1. Welcome to our site! Electro Tech is an online community (with over 170,000 members) who enjoy talking about and building electronic circuits, projects and gadgets. To participate you need to register. Registration is free. Click here to register now.
    Dismiss Notice

accessory lighting question

Discussion in 'Automotive Electronics' started by GalloGiro, Jan 25, 2016.

  1. GalloGiro

    GalloGiro New Member

    Jan 25, 2016
    hi guys, my name is Ray. signed up on this forum to learn more about electronics and heard this was the best forum to be on. I have a question, hope you guys can give me some insight

    I currently finishing the restoration of my 1959 impala, it is a back to stock build but have my own personal touches and customization done to it. in the trunk I plan to do an infinity mirror using 12 volt bulbs I say about 50 in total mounted under the trunk lid and on the side panels inside the trunk (I do auto upholstery). incase you don't know what an infinity mirror is its a mirror base, then the bulbs along the edges and around anyting placed in the middle and topped by a one way mirror with the reflective side toward the base mirror. when the bulbs are turned on it gives the illusion of infinite depth.

    my question is, the lights I want to come on when the trunk is opened along with the trunk light, or activated by hidden switch. is it possible to have that many lights at once in a series or do I need some kind of capacitator or resistor? I know dash lights, parking lights and tail lights are all in a series but not sure if they are direct or have a resistor or capacitator. also I'm confused because I know you need one for L.E.D. bulbs if you wire in a series, it seemed too confusing so I thought bulbs would be easier. thanks in advance guys
  2. GalloGiro

    GalloGiro New Member

    Jan 25, 2016
    also if anyone would know how I could make them musical dancing lights or chasing lights that would be great. thanks guys
  3. JimB

    JimB Super Moderator Most Helpful Member

    Sep 11, 2004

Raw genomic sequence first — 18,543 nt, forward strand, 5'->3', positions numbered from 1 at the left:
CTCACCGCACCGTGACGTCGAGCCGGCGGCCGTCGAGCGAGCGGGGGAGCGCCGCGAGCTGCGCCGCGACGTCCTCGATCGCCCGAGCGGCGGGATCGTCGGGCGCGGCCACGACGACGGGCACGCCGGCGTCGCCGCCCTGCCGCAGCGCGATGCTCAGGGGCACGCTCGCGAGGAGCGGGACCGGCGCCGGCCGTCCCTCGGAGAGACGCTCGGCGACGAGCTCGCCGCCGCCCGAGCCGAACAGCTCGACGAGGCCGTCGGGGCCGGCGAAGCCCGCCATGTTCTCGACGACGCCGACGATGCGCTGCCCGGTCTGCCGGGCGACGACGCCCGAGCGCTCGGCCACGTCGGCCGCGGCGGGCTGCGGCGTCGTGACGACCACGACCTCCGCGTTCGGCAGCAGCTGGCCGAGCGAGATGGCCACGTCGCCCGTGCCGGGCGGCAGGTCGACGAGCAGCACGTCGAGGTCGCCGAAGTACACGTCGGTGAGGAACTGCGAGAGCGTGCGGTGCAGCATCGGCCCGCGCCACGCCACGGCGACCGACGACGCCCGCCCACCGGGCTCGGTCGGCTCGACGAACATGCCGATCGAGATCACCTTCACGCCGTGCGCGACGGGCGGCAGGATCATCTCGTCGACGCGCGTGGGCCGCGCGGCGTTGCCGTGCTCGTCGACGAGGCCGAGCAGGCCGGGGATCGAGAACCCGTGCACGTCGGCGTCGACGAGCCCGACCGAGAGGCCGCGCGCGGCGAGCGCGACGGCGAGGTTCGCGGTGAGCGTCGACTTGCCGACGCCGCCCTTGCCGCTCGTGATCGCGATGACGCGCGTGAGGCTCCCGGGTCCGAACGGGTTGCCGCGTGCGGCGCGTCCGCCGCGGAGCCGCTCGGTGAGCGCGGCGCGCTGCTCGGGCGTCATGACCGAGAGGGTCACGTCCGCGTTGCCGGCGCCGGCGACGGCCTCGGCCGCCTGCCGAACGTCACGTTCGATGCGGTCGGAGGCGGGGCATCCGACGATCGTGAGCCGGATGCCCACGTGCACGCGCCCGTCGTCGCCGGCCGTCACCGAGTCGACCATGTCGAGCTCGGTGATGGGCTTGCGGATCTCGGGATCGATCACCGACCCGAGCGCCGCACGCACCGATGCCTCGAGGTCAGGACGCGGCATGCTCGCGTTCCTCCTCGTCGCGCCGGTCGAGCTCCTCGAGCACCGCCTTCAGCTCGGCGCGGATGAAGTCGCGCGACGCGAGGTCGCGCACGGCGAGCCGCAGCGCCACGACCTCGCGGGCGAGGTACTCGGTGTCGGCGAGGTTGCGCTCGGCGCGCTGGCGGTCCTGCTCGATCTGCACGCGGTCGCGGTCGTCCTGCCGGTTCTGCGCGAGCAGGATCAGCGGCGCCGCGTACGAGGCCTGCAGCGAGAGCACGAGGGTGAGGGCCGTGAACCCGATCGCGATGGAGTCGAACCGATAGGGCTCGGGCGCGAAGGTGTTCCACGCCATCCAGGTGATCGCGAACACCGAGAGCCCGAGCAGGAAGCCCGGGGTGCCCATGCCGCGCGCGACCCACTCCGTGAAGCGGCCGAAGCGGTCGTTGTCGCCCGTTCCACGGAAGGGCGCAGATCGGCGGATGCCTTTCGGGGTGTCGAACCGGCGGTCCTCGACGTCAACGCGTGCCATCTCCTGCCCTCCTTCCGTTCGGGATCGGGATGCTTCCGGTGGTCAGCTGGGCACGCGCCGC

Peterhead, Scotland
    Welcome to ETO.

    First of all the word is capacitor not capacitator, and that is not what you need here for this application.

    If you are using LEDs, each LED must have a resistor in series with it.
    It is possible to connect several LEDs in series and use one resistor for the chain of LED.
    How many LEDs can be connected in series depends on the colour of the LED.

    It is also possible to buy LEDs with the correct resistor built in. These will be sold as 12 volt LEDs, or whatever voltage they have been configured for.

    Careful !
    Not sure exactly what you mean here.
    Do you mean the LED replacements for the old filament lamps? If so, yes the LEDs will be connected in series and there will be a resistor wired into the unit.
    Do you mean the light units on the car? In which case, no, they are connected in parallel.

    That is all for now, I have to run away as I have an appointment in 20mins or so.

  4. dave

    Dave New Member

    Jan 12, 1997

  5. shokjok

    shokjok Member

    May 14, 2008
    Alberta, Canada

    Your hidden switch idea could be a magnet in the deck lid mounted close to a reed switch inside the body. When the trunk is opened, the lights will dance.
    The circuit power must be switched. You don't want a parked and closed vehicle to have its battery drained by a pirate hot circuit like this one.